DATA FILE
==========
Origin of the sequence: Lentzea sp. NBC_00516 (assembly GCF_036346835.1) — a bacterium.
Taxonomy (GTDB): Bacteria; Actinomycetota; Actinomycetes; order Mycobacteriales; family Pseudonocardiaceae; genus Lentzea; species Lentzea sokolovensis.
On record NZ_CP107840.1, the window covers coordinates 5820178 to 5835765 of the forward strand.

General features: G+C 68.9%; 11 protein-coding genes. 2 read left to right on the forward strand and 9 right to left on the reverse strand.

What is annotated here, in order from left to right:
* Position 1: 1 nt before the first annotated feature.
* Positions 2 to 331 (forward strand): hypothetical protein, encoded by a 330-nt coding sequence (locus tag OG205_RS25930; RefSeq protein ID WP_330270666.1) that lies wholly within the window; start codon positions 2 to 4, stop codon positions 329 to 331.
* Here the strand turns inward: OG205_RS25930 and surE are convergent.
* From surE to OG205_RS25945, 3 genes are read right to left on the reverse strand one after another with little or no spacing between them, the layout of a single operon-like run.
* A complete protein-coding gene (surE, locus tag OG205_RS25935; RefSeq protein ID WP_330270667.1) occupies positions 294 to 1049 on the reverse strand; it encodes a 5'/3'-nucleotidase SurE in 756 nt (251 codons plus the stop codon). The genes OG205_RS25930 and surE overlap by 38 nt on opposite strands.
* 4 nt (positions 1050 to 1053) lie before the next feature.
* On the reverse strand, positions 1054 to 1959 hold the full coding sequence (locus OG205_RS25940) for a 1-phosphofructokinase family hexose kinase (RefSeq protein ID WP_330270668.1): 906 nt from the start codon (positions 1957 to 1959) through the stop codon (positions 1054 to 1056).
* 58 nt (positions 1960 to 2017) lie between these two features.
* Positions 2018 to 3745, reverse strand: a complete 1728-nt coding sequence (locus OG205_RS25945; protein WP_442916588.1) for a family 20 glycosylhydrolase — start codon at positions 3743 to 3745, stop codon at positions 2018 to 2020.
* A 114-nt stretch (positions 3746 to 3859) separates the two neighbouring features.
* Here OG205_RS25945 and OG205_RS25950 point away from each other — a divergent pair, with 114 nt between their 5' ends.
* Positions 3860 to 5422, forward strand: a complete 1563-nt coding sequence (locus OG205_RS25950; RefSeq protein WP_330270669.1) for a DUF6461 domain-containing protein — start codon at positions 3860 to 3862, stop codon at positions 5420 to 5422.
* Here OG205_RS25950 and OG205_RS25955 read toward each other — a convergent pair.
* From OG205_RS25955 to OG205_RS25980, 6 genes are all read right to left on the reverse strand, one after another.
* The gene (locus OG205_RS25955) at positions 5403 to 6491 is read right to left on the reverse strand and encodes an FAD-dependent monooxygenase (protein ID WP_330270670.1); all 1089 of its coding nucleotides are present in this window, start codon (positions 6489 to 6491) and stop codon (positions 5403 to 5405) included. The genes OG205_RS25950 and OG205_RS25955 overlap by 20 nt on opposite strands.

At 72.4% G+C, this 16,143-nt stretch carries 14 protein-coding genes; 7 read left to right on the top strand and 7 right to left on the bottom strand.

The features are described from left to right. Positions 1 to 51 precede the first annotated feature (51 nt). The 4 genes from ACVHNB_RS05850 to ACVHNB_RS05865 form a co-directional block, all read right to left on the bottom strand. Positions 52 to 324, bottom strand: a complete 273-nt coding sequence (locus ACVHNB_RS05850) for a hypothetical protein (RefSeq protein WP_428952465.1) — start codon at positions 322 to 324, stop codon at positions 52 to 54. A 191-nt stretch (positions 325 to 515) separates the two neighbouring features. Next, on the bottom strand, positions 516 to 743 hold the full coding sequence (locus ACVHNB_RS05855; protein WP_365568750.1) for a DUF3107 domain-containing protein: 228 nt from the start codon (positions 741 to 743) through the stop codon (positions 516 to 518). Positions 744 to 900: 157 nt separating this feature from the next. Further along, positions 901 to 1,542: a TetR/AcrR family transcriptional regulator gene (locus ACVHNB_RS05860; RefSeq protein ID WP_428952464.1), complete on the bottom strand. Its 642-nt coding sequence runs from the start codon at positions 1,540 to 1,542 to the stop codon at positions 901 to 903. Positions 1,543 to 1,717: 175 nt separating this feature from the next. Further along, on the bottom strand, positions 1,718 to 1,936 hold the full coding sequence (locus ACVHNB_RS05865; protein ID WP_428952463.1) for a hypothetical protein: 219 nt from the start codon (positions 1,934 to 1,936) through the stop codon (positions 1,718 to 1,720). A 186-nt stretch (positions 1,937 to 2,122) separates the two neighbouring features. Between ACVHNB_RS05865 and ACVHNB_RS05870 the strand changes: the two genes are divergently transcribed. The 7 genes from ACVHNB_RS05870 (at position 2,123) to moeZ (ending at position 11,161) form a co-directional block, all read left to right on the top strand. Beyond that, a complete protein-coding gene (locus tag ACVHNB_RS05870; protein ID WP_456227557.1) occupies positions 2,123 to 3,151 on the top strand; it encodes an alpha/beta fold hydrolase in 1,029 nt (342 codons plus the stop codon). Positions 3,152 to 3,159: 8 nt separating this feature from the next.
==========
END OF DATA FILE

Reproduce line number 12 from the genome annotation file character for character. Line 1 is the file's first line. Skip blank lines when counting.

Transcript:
* On the reverse strand, positions 1054 to 1959 hold the full coding sequence (locus OG205_RS25940) for a 1-phosphofructokinase family hexose kinase (RefSeq protein ID WP_330270668.1): 906 nt from the start codon (positions 1957 to 1959) through the stop codon (positions 1054 to 1056).